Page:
"10 Healthy Snacks for Couch Time"
"10 Tips on Home Workout Gear"
"Can Your Friends Make You Fat?"
"4 Ways Exercise Boosts Your Brain"
If you'd like to ask a question or comment on this newsletter article, just email us at firstname.lastname@example.org.
*Note: The Team Beachbody contest, sweepstakes, and Coach business opportunity are currently available only to U.S. residents. Certain limitations and restrictions apply. Please review the daily sweepstakes and monthly contest rules posted on TeamBeachbody.com for details. Charges may appear on your bill as Beachbody or Team Beachbody.
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Test Your Dip IQ!
By Monica Gomez
Rank these dips from highest to lowest fat content (all based on a two-tablespoon serving).
- Blue cheese (Domino's Pizza dipping sauce). Fat total: 16 grams. All right. So I thought I'd throw in a fairly easy, and scary, dip into the mix. Unfortunately, it's one of my favorites. Sixteen grams is approximately 25 percent of the recommended daily value. This serving will yield you 2.9 grams of saturated fat (15 percent of the recommended daily value). You also get 15 milligrams of cholesterol. The highest of the dips mentioned below, two tablespoons contain 283 milligrams of sodium (can you stop at two tablespoons?). I'm not exactly comforted by the 14.5 milligrams of calcium (I'd rather consume something healthier to satisfy my calcium needs). If you stop at one serving, you'll have consumed 153 calories.
- Guacamole (Kraft brand). Fat total: 4.5 grams. That's about 7 percent of the recommended daily value. If you are extremely disciplined, and only eat two tablespoons of this delicious dip, you also consume 2.5 grams of saturated fat—approximately 13 percent of the recommended daily value. The Kraft version has fairly high sodium content at 240 milligrams (remember, that's per two tablespoons or about 1.1 ounces). However, two tablespoons only set you back about 50 calories. There is a trace amount of protein at 1 gram. For a better tasting guacamole dip, make your own (versus buying a package of guacamole mix or even a premade version). Also, use ripe avocados for a richer, deeper avocado flavor. If you prepare your own, you can control and reduce the sodium content.
- Spinach, cheese, and artichoke (TGI Friday's, frozen). Fat total: 3.5 grams. At 3.5 grams of total fat, this dip only contains slightly more fat grams than the hummus (see below). Of that total fat, 1.5 grams are saturated. You do get a small amount of cholesterol in this serving (10 milligrams or 3 percent of the recommended daily value). Total sodium stands at 115 milligrams. While that's 125 milligrams less than the Kraft guacamole, it's still a pretty high number for two-tablespoons' worth. You get 2 grams of total carbs, including 0.5 grams of dietary fiber and 0.5 grams of sugar. You also get some protein (2 grams) and a notable amount of calcium (60 milligrams). Calorie content for this dip stands at 45. Again, it's probably preferable to make your own versus buying a frozen or premade version—for a better taste and less sodium.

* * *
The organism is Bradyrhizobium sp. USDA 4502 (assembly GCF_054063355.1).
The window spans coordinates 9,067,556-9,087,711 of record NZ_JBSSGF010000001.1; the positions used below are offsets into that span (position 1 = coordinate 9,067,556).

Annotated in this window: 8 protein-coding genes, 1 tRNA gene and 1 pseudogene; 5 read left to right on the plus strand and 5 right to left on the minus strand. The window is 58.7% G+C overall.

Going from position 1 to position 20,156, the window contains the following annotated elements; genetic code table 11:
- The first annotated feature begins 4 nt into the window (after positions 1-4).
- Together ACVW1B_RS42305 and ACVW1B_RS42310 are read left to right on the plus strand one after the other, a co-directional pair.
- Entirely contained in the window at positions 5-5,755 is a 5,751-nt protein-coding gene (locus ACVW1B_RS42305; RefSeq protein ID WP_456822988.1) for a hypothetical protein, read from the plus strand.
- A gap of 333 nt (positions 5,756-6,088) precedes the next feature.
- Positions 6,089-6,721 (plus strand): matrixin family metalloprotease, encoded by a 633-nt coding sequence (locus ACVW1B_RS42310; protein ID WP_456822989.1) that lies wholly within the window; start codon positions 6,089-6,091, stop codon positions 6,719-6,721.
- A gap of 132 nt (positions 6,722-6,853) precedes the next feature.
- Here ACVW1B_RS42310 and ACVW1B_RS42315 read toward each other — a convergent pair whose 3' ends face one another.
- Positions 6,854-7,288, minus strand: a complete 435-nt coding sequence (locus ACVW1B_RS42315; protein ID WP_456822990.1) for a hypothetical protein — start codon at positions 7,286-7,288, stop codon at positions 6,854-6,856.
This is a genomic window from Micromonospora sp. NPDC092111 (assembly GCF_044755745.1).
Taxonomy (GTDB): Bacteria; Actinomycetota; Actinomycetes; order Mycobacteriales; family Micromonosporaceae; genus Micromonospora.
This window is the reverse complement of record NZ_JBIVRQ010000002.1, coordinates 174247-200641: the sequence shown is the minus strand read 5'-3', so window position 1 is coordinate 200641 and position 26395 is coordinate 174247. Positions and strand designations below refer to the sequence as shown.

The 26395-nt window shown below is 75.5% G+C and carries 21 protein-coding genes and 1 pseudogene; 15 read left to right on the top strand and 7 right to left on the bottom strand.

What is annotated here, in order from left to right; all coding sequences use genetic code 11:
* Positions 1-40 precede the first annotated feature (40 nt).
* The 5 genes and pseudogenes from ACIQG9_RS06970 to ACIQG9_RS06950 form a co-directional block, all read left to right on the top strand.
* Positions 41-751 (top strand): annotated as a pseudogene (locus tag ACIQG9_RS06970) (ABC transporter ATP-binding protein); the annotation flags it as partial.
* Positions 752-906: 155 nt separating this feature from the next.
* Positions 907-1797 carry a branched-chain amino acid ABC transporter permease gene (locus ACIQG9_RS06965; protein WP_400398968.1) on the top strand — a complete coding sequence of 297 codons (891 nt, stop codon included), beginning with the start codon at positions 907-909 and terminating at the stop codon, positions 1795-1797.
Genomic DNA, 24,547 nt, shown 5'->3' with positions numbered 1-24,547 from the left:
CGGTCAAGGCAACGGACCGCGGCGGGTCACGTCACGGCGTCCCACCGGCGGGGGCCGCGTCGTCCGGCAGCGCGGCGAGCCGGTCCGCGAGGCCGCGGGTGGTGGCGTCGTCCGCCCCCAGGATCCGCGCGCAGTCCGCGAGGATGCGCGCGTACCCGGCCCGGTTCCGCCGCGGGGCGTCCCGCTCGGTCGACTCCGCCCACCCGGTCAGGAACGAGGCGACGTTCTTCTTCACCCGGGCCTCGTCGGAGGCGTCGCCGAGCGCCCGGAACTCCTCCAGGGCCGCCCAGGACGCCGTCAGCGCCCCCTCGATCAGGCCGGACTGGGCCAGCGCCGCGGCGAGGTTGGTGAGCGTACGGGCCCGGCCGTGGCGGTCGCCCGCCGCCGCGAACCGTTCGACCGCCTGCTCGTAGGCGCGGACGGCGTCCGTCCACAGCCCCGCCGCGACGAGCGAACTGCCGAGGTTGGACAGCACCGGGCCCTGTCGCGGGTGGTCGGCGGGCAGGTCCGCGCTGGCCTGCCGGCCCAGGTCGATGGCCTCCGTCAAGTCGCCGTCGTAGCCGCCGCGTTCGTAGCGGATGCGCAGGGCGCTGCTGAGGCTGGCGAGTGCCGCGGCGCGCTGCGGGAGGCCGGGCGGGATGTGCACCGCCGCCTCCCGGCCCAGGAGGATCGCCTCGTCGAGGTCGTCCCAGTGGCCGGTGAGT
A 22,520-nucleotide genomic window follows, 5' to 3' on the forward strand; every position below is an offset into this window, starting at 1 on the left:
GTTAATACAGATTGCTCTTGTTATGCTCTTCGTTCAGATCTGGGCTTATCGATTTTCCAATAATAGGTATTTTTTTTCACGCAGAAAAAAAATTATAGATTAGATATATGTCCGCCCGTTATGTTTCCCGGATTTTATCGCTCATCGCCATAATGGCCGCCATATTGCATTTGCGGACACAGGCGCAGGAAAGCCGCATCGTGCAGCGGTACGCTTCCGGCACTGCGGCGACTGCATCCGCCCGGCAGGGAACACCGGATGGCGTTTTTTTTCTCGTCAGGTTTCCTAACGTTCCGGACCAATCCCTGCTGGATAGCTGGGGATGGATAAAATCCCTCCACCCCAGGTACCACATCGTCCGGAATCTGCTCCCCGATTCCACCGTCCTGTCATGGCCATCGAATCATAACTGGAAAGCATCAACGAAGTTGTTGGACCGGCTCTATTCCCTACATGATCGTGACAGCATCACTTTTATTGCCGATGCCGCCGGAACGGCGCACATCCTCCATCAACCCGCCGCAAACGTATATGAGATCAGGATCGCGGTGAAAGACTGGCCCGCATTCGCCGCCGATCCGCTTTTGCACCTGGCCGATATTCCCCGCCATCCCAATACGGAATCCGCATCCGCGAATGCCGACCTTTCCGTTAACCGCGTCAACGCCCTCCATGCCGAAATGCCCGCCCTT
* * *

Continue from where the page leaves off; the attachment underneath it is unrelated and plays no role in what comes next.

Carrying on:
- Hummus (Daphne's Greek Cafe). Fat total: 3 grams. Or 5 percent of the recommended daily value. There is no saturated fat or cholesterol in this serving. The hummus does have significantly less sodium than the Kraft guacamole—80 milligrams (3 percent of the recommended daily value) in the hummus versus 240 milligrams in the guacamole. Total carb content is 7 grams (including 2 grams of dietary fiber). At 60 calories per two tablespoons, you only consume a few more calories than in the serving of guacamole. This brand of hummus will provide you with 20 grams of protein (other varieties will vary). Hummus is a versatile dip—you can use it as a dip for vegetables, tortilla chips, or flatbread. Chickpeas (also known as garbanzo beans, and used to make hummus) are a great source of cholesterol-lowering fiber.
- Bean dip (Fritos brand). Fat total: 1 gram. No saturated fat or cholesterol in this bean dip serving. At 170 milligrams (7 percent of the recommended daily value), you do consume a fairly high amount of sodium, though. This serving also has 5 grams of total carbs—with 1 gram of dietary fiber. Protein content is 2 grams. One serving yields you 40 calories. Tip: prepare your own dip (sounding familiar?). You can make several varieties, from warm to cold to black bean to pinto bean. Beans are good sources of soluble fiber (promoting a healthy digestive tract), protein, and "good fat." And their low glycemic index means that they provide you with energy over a sustained period of time.